The Spectacular Dyeing Egg-Stravanganza
March 31, 2013

The Spectacular Dyeing Egg-Stravanganza

Last weekend, I went with my bestie to shop for goodies to go into her kids’ Easter baskets. We bought candies and stickers and arts and crafts and little toys all to go into a cool storage container that they could reuse. It was really fun. Then we bought the stuff necessary for them to dye the eggs. Shortly after that, I heard about a new American Chemical Society (ACS) video about the chemistry of egg dyeing. If you’ll remember, for St. Patrick’s Day I wrote about their video showing the dangers of too much booze, and now they are at it again with Easter. That American Chemical Society is one cool group.

In their press release, the ACS grabs viewer’s attention with the following: “With millions of eggs about to have their annual encounter with red, green, blue and other dyes this holiday weekend, our newest video helps uncover the chemistry behind this ‘egg-cellent’ tradition.”

The video explains that the key ingredients for dyeing Easter eggs are water, dye, and vinegar. I know, vinegar sounds weird, but Dr. Diane Bunce, professor of chemistry at Catholic University of America and feature presenter in the ACS video, explains why vinegar is so important in egg dying.

Apparently, an egg shell has a protein cuticle, which is a protein on the surface of the egg that allows eggs to be dyed when vinegar is present. It has an amine end consisting of a nitrogen with two hydrogens all bonded to each other with the third bond being to the protein, in this case the protein cuticle on the egg’s shell. The nitrogen also has an unshared pair of electrons, which becomes useful in allowing the vinegar to connect.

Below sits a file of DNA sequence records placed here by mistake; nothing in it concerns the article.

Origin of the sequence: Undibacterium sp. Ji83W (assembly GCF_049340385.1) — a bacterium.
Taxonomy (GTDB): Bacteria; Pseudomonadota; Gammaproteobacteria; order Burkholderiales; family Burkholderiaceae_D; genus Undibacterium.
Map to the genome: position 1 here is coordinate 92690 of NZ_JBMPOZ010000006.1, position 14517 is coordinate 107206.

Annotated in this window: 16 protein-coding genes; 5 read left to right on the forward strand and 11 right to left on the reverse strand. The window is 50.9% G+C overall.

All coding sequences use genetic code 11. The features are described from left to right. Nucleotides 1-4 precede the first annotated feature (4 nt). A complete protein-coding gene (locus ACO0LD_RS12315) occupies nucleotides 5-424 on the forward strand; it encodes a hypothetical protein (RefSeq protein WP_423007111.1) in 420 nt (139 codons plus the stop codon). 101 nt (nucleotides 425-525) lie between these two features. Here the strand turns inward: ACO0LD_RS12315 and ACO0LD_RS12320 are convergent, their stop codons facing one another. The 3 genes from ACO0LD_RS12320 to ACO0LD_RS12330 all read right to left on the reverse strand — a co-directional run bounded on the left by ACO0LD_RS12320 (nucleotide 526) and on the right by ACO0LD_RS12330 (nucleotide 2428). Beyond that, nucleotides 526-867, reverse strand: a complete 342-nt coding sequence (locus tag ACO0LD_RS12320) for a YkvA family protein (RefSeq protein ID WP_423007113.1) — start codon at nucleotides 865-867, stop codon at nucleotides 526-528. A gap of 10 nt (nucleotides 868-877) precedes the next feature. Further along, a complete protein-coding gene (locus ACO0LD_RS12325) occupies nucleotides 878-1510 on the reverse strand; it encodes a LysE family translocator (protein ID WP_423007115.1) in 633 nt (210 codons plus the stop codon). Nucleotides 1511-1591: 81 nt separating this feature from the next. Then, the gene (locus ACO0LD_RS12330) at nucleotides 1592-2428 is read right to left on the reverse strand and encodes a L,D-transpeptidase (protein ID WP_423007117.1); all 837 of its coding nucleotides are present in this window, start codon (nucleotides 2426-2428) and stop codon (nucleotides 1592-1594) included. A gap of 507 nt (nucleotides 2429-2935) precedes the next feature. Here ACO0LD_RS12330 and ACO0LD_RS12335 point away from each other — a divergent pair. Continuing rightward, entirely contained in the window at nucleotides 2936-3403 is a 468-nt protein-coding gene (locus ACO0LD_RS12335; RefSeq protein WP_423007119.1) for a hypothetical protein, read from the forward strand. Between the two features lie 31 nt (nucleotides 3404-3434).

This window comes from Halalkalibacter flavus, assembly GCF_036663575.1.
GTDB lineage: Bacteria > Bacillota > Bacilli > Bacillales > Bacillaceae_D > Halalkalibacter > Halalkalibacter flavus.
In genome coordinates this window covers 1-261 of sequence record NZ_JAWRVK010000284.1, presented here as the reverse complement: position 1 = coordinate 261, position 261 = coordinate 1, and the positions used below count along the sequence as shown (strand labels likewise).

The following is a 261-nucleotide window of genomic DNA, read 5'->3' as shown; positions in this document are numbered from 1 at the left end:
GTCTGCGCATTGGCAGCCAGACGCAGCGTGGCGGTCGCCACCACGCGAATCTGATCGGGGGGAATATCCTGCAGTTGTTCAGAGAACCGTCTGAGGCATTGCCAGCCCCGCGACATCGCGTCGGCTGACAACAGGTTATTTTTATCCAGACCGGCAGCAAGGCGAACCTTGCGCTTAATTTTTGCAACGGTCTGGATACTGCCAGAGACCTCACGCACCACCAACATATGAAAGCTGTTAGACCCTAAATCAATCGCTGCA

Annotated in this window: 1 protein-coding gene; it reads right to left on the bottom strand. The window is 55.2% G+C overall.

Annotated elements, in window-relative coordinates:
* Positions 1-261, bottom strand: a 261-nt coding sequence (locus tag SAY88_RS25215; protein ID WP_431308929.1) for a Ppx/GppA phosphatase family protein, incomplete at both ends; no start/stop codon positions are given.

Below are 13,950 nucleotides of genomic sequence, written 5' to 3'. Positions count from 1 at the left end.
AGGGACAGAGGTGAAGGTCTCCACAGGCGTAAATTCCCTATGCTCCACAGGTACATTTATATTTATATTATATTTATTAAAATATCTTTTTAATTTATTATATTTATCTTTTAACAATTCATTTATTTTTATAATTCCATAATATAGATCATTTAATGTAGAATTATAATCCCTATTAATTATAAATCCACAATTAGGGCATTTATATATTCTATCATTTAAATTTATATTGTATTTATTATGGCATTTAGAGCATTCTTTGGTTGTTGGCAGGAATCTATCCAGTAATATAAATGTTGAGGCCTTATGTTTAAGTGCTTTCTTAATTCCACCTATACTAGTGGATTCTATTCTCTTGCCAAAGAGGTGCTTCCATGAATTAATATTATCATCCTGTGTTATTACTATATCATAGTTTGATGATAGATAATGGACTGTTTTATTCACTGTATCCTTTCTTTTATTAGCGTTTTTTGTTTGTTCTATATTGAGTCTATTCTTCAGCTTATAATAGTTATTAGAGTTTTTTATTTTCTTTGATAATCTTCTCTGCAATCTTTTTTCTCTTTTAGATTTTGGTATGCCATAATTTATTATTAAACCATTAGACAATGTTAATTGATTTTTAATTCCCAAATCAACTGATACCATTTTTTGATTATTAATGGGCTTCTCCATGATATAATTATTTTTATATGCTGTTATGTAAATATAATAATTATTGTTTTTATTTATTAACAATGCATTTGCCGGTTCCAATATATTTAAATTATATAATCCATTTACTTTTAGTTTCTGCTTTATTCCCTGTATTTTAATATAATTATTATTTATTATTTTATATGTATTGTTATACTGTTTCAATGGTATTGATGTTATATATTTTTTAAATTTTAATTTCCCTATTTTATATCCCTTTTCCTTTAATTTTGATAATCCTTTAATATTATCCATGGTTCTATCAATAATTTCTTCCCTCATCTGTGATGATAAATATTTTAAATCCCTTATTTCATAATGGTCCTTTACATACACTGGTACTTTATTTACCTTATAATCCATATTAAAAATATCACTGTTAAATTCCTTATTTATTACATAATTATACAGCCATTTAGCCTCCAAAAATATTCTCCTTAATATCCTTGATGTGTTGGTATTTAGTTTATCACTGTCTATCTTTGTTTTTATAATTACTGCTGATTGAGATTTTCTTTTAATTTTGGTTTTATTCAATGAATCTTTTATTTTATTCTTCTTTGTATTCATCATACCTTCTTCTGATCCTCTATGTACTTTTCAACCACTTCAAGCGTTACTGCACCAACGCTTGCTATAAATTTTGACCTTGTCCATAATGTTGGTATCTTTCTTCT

Vinegar is an acid, and acids release hydrogen ions. The hydrogen ions needs a pair of electrons, so they protenate to the unshared pair of electrons from the amine end. This allows the cuticle to have a positive charge, and a dye molecule has a negative charge. And viola! Thus enter pretty dyed eggs because of vinegar. Who knew!?!

The other factor to consider when dyeing eggs is the water. Many people use tap water. It is convenient, but this is a not the best water choice for dyeing eggs because tap water has some acid in it, which affects the dyeing process.

Distilled water is the best for the brightest and prettiest dyed eggs. Obviously, distilled water is pretty pure and without any acid, so it helps to create the prettiest dyed eggs possible.

When we understand how a process works (even for something as fun as dyeing eggs), we can better proceed in our activities. We know the root of what we are doing, thus we know the method for creating the best possible outcome. In this case, that outcome is bright colored eggs for the Easter egg hunt or even just for part of the Easter munching.

Dyeing eggs is fun and messy, two qualities any kid loves. Heck, two qualities any adult loves. This year, thanks to the ACS, we may go forth and dye those eggs with a better understanding of how to come out with the brightest eggs. Isn’t science grand!?!

Image Credit: Sergey Lavrentev / Shutterstock

Facebook Twitter Pinterest Plusone Digg Reddit Stumbleupon Email


Rayshell E. Clapper is an Associate Professor of English at a rural college in Oklahoma where she teaches Creative Writing, Literature, and Composition classes. She has presented her original fiction and non-fiction at several conferences and events including: Scissortail Creative Writing Festival, Howlers and Yawpers Creativity Symposium, Southwest/Texas Pop Culture Association/American Culture Association Regional Conference, and Pop Culture Association/American Culture Association National Conference. Her publications include Cybersoleil Journal, Sugar Mule Literary Magazine, Red Dirt Anthology, Originals, and Oklahoma English Journal. Beyond her written works, she successfully created a writer's group in rural Oklahoma to support burgeoning writers. The written word is her passion, and all she experiences inspires that passion. She hopes to help inspire others through her words.

Send Rayshell an email